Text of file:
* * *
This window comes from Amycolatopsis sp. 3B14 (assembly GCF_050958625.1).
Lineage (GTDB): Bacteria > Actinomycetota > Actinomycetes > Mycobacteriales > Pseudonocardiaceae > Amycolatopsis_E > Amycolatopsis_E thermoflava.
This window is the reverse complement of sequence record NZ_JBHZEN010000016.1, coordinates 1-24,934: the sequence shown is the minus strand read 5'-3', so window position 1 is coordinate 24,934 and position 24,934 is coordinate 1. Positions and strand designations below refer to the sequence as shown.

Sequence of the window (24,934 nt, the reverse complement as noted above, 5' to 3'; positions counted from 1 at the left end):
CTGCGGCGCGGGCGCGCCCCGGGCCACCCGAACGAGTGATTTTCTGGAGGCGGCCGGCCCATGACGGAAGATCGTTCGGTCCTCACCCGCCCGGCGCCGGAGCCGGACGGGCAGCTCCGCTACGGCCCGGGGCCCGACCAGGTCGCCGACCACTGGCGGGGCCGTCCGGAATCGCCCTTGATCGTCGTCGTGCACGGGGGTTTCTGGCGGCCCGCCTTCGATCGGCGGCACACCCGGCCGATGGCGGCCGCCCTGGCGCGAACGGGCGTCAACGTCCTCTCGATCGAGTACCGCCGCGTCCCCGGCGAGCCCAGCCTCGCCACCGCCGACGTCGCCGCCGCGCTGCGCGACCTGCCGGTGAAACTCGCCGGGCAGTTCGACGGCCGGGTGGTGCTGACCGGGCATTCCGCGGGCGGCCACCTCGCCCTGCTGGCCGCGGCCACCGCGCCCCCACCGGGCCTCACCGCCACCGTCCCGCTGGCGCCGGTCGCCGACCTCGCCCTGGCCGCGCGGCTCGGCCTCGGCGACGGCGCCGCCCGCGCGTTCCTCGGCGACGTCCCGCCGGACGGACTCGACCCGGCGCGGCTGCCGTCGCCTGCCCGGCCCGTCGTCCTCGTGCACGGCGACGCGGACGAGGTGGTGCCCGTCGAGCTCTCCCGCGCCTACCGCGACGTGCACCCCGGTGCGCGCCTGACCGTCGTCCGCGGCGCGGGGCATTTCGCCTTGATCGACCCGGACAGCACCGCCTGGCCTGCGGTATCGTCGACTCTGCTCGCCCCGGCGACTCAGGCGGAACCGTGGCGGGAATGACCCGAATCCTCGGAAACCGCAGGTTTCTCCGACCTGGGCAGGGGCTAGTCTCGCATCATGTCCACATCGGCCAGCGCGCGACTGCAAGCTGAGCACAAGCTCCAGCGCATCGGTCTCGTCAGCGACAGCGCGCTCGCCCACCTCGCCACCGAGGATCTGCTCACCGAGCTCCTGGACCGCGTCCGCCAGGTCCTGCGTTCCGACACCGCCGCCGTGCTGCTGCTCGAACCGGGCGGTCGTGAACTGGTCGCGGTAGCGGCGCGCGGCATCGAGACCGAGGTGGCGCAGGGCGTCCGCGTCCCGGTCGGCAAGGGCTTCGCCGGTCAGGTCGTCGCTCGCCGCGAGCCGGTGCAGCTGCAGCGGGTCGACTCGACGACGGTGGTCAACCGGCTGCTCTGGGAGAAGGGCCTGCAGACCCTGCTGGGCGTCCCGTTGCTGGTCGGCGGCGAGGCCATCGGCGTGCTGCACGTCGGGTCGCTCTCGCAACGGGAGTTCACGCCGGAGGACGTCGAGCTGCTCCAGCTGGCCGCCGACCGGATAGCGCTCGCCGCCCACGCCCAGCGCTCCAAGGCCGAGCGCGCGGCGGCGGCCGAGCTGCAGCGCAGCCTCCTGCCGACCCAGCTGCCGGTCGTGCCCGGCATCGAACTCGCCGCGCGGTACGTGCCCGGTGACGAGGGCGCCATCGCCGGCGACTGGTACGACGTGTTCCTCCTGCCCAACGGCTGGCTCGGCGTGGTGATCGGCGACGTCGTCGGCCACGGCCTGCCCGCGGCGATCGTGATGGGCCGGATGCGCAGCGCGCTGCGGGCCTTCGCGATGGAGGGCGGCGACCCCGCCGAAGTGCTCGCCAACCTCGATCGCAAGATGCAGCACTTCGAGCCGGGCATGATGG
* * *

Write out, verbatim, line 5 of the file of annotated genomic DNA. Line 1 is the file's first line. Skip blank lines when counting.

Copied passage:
CTGCGGCGCGGGCGCGCCCCGGGCCACCCGAACGAGTGATTTTCTGGAGGCGGCCGGCCCATGACGGAAGATCGTTCGGTCCTCACCCGCCCGGCGCCGGAGCCGGACGGGCAGCTCCGCTACGGCCCGGGGCCCGACCAGGTCGCCGACCACTGGCGGGGCCGTCCGGAATCGCCCTTGATCGTCGTCGTGCACGGGGGTTTCTGGCGGCCCGCCTTCGATCGGCGGCACACCCGGCCGATGGCGGCCGCCCTGGCGCGAACGGGCGTCAACGTCCTCTCGATCGAGTACCGCCGCGTCCCCGGCGAGCCCAGCCTCGCCACCGCCGACGTCGCCGCCGCGCTGCGCGACCTGCCGGTGAAACTCGCCGGGCAGTTCGACGGCCGGGTGGTGCTGACCGGGCATTCCGCGGGCGGCCACCTCGCCCTGCTGGCCGCGGCCACCGCGCCCCCACCGGGCCTCACCGCCACCGTCCCGCTGGCGCCGGTCGCCGACCTCGCCCTGGCCGCGCGGCTCGGCCTCGGCGACGGCGCCGCCCGCGCGTTCCTCGGCGACGTCCCGCCGGACGGACTCGACCCGGCGCGGCTGCCGTCGCCTGCCCGGCCCGTCGTCCTCGTGCACGGCGACGCGGACGAGGTGGTGCCCGTCGAGCTCTCCCGCGCCTACCGCGACGTGCACCCCGGTGCGCGCCTGACCGTCGTCCGCGGCGCGGGGCATTTCGCCTTGATCGACCCGGACAGCACCGCCTGGCCTGCGGTATCGTCGACTCTGCTCGCCCCGGCGACTCAGGCGGAACCGTGGCGGGAATGACCCGAATCCTCGGAAACCGCAGGTTTCTCCGACCTGGGCAGGGGCTAGTCTCGCATCATGTCCACATCGGCCAGCGCGCGACTGCAAGCTGAGCACAAGCTCCAGCGCATCGGTCTCGTCAGCGACAGCGCGCTCGCCCACCTCGCCACCGAGGATCTGCTCACCGAGCTCCTGGACCGCGTCCGCCAGGTCCTGCGTTCCGACACCGCCGCCGTGCTGCTGCTCGAACCGGGCGGTCGTGAACTGGTCGCGGTAGCGGCGCGCGGCATCGAGACCGAGGTGGCGCAGGGCGTCCGCGTCCCGGTCGGCAAGGGCTTCGCCGGTCAGGTCGTCGCTCGCCGCGAGCCGGTGCAGCTGCAGCGGGTCGACTCGACGACGGTGGTCAACCGGCTGCTCTGGGAGAAGGGCCTGCAGACCCTGCTGGGCGTCCCGTTGCTGGTCGGCGGCGAGGCCATCGGCGTGCTGCACGTCGGGTCGCTCTCGCAACGGGAGTTCACGCCGGAGGACGTCGAGCTGCTCCAGCTGGCCGCCGACCGGATAGCGCTCGCCGCCCACGCCCAGCGCTCCAAGGCCGAGCGCGCGGCGGCGGCCGAGCTGCAGCGCAGCCTCCTGCCGACCCAGCTGCCGGTCGTGCCCGGCATCGAACTCGCCGCGCGGTACGTGCCCGGTGACGAGGGCGCCATCGCCGGCGACTGGTACGACGTGTTCCTCCTGCCCAACGGCTGGCTCGGCGTGGTGATCGGCGACGTCGTCGGCCACGGCCTGCCCGCGGCGATCGTGATGGGCCGGATGCGCAGCGCGCTGCGGGCCTTCGCGATGGAGGGCGGCGACCCCGCCGAAGTGCTCGCCAACCTCGATCGCAAGATGCAGCACTTCGAGCCGGGCATGATGG